By Tony Sullivan
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Fashion matters

This article is over 5 years, 4 months old
Issue 444

Rena Niamh Smith makes some very timely and insightful points about fashion in her monthly column in Socialist Review. In particular it is really important that, as she argues, revolutionaries do not just overlook or dismiss fashion as something merely ephemeral, apolitical and not worthy of serious attention.

This is particularly so in a period when collective class struggle is very low and many who are new to politics or who want to kickback against the system as a consequence make their resistance felt through fashioning their individual bodies and/or a collective style. In the context of capitalist processes and practices of objectification and commodification — paradoxically such resistance can make a lot of sense — despite the inevitability of its commercial recuperation.

Rena rightly points to the taking up of the hi-vis jacket by those currently fighting Macron’s neoliberal assault on the French working class. But because dress can be a highly politically charged terrain of contested meanings it is no surprise to see the ugly and opportunistic appearance of the fascist “faux” gilets jaunes on our streets. And, moreover, how long will it be before we see the Supreme or Gucci yellow vest on sale — exorbitantly overpriced of course!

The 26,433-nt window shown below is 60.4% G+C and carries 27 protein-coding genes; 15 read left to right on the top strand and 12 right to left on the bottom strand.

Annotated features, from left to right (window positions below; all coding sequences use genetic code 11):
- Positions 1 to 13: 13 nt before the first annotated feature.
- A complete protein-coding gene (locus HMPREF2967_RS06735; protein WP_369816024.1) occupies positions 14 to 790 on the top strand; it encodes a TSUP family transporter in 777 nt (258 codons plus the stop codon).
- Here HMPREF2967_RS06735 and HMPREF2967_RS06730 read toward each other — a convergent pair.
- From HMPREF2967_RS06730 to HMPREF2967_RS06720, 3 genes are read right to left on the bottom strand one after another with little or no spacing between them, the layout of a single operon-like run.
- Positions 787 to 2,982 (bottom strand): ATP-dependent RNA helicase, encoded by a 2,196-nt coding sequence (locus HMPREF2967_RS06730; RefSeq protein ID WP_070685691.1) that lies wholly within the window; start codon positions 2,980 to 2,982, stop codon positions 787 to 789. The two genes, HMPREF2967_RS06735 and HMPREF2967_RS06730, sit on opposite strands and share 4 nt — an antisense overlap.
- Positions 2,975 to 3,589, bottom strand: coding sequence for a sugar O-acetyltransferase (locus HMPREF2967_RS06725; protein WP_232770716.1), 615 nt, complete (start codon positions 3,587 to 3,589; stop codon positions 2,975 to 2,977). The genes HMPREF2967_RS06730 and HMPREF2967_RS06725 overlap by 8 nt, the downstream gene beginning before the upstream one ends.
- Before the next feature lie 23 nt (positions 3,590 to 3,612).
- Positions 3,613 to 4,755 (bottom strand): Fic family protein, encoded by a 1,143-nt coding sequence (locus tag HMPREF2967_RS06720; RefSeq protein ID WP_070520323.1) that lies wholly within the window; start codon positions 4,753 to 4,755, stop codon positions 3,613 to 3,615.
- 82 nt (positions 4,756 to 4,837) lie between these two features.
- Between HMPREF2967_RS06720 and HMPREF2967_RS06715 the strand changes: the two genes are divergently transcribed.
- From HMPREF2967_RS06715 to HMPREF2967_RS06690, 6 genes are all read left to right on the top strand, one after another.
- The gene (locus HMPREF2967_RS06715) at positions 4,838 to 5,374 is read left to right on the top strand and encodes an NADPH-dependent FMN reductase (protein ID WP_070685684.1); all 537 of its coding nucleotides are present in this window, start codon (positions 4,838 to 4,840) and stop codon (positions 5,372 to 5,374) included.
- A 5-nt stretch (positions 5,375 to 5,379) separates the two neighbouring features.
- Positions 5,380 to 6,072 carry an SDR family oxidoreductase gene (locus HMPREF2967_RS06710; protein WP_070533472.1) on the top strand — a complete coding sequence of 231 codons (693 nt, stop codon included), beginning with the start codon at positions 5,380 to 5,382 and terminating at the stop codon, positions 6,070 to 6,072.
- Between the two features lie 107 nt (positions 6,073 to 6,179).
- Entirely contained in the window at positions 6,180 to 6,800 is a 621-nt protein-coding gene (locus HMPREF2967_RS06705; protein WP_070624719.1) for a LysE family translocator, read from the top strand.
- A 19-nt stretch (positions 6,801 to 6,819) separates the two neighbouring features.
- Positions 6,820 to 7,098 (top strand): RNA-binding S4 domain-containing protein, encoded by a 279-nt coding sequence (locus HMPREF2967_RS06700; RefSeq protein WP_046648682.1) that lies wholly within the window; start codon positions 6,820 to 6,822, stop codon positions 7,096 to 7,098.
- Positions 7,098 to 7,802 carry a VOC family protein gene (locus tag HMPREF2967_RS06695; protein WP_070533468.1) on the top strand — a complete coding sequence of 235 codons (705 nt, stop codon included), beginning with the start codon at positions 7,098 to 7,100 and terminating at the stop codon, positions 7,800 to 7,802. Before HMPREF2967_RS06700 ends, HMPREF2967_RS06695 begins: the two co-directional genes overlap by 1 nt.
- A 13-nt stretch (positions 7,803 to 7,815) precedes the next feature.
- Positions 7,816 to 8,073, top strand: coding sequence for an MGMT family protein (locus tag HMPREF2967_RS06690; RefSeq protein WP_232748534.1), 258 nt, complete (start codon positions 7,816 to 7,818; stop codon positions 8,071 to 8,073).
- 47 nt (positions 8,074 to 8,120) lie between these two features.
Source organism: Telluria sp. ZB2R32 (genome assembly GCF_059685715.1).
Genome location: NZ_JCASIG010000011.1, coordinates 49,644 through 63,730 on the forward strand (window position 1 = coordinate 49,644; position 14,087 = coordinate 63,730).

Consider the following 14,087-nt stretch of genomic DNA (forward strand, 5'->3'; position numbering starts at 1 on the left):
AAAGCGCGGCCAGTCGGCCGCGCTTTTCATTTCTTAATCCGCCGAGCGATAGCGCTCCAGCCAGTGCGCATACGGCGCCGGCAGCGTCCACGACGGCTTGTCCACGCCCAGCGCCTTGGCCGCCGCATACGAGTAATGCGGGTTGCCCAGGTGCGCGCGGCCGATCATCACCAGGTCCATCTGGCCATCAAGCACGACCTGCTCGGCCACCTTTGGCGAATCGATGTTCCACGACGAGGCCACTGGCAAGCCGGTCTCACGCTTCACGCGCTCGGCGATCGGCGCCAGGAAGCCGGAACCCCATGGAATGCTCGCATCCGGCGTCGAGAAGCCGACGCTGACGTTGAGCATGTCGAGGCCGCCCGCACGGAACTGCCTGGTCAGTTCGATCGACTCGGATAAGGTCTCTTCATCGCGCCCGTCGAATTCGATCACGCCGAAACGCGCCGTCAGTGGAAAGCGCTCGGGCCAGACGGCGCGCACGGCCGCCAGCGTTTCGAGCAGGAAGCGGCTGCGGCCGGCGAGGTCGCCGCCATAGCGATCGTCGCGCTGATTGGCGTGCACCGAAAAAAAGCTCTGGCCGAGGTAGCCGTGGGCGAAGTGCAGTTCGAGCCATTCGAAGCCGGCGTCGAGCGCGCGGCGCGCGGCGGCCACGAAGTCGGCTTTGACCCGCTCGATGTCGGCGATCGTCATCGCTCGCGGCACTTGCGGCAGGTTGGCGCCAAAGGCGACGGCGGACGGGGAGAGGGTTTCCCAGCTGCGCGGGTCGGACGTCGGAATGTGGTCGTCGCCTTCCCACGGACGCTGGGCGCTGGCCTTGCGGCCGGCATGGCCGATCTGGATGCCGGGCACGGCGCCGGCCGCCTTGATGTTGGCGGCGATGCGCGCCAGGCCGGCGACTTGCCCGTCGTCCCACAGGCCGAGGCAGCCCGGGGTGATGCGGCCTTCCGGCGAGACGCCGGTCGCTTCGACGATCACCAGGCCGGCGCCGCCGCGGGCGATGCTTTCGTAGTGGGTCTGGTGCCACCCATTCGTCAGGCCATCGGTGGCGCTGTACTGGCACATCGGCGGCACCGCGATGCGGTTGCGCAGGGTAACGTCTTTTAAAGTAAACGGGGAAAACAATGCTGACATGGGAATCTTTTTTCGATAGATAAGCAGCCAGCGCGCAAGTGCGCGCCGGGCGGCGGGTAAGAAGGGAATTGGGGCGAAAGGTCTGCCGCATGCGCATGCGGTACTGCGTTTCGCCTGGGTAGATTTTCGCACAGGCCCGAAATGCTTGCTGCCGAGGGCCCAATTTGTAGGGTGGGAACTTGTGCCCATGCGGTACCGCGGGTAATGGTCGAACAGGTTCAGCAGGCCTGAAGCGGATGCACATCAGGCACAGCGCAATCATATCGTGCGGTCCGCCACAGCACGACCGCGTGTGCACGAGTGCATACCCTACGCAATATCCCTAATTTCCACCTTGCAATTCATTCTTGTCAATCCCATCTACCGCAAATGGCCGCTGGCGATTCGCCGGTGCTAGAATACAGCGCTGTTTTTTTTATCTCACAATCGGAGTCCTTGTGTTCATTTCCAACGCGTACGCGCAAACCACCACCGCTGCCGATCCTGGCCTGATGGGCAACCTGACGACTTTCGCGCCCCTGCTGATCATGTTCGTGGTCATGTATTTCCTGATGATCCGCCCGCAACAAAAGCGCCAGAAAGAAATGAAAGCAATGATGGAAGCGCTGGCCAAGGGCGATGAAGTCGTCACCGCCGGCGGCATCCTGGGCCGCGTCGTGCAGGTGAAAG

Terry Eagleton has tellingly warned against accepting the “ideology of the aesthetic” — the notion that under capitalism cultural value and notions of beauty can simply be defined, and artefacts which embody such qualities, quietly and safely relished, detached from their social context. Writing in a similar vein it was the bloody history of capitalism which lead the Marxist cultural critic Walter Benjamin to argue there was no symbol of capitalist “civilisation” which was not at the same time a mark of its barbarity.

That this contradiction is so clearly present in fashion, whether in its racialised and sexually demeaning hierarchy of body types; its use and abuse of sweated labour and its ecologically damaging pursuit of obsolescence by design, should not however, lead us to lose sight of its creative dynamics and sometimes transgressive social and political impulses.

Taken together these mean fashion also offers us a glimpse of the extraordinarily productive potential of our species being.

Tony Sullivan

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